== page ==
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The Morning After short film review


Directed by: Alex Machlouzarides -Shalit

Written by: Alex Machlouzarides-Shalit

Starring: Gordon Peaston, Charlotte Whitaker


Writer and director Alex Machlouzarides-Shalit creates The Morning After, a story that begins with normality only for a shocking revelation to change everything.

A man (Gordon Peaston) and a woman (Charlotte Whitaker) wake up in the woman's apartment after having met the night before and slept together. It is Saturday morning and the man asks her what her best Friday night has ever been. She tells him about how when she was a child, she would often spend Friday nights with her father, as he was often working away. She describes the activities they would do together and the man realises that they are the same as what he did with his father. As the coincidences keep piling up, it occurs to them that something is not right. The man then spots an old picture of her father and he shows her a picture of his own father from his wallet. It is the same person. Shocked and confused by the revelation, neither knows what to say or do and the man leaves, while the woman begins to cry.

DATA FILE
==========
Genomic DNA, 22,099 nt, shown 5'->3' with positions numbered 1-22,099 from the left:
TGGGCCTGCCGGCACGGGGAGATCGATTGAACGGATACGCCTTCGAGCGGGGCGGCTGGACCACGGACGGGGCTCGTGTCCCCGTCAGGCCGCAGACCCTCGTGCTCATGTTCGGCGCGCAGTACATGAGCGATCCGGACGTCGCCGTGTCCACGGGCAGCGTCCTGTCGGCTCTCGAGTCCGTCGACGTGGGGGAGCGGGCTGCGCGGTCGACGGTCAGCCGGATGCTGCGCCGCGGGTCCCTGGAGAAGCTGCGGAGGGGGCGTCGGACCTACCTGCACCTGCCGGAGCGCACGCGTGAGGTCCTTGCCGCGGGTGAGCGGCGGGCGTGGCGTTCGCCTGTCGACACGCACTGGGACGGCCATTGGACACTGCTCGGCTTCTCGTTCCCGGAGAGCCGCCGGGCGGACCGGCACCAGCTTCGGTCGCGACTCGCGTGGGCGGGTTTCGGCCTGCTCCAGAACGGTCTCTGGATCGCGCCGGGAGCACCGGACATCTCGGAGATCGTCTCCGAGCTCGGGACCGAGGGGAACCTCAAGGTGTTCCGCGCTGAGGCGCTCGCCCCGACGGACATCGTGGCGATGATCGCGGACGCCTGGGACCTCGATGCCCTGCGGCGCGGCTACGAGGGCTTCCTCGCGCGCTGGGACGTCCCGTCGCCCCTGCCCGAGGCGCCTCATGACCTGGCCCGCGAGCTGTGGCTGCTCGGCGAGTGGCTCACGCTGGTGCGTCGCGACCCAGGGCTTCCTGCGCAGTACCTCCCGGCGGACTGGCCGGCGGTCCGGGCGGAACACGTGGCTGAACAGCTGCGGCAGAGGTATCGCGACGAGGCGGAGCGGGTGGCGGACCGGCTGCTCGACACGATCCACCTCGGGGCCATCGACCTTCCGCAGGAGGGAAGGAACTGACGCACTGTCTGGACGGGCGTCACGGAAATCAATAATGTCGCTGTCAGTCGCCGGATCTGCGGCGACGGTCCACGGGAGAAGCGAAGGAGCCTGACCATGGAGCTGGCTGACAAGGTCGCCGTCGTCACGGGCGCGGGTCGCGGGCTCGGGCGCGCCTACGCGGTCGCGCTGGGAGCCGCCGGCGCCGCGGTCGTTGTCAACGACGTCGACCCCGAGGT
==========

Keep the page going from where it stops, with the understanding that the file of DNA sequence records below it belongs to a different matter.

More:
The film won the Best Screenplay award at the We Make Films Festival 2020 and it was an honor well-deserved. The script is methodically structured. The film is six minutes long and from start to finish the narrative takes place in real-time with no cutting through time at all and during those six minutes a lot takes place. The story begins innocently, showing two happy and carefree people. However after the twist that reveals that they are actually half-siblings, the mood dramatically changes with them becoming completely different persons, creating great character development. The dialogue that eventually uncovers the revelation is very well written and makes the viewer want to find out more.

Both Peaston and Whitaker deliver remarkable performances. They are very convincing in portraying individuals who at the beginning of the story appear as normal and friendly and who are then deeply affected by the revelation that they share the same father. They express emotions of shock, confusion and sadness very effectively with their face expressions and body language.

Praise should also go to the direction. Shalit has gone to great lengths in order to create well-structured shots and thanks to the addition of well-timed editing, he successfully captures the characters' reactions throughout the film.

The Morning After is a very good example of clever storytelling and with great acting from the two protagonists, it is a piece of work worhty of a lot of recognition.



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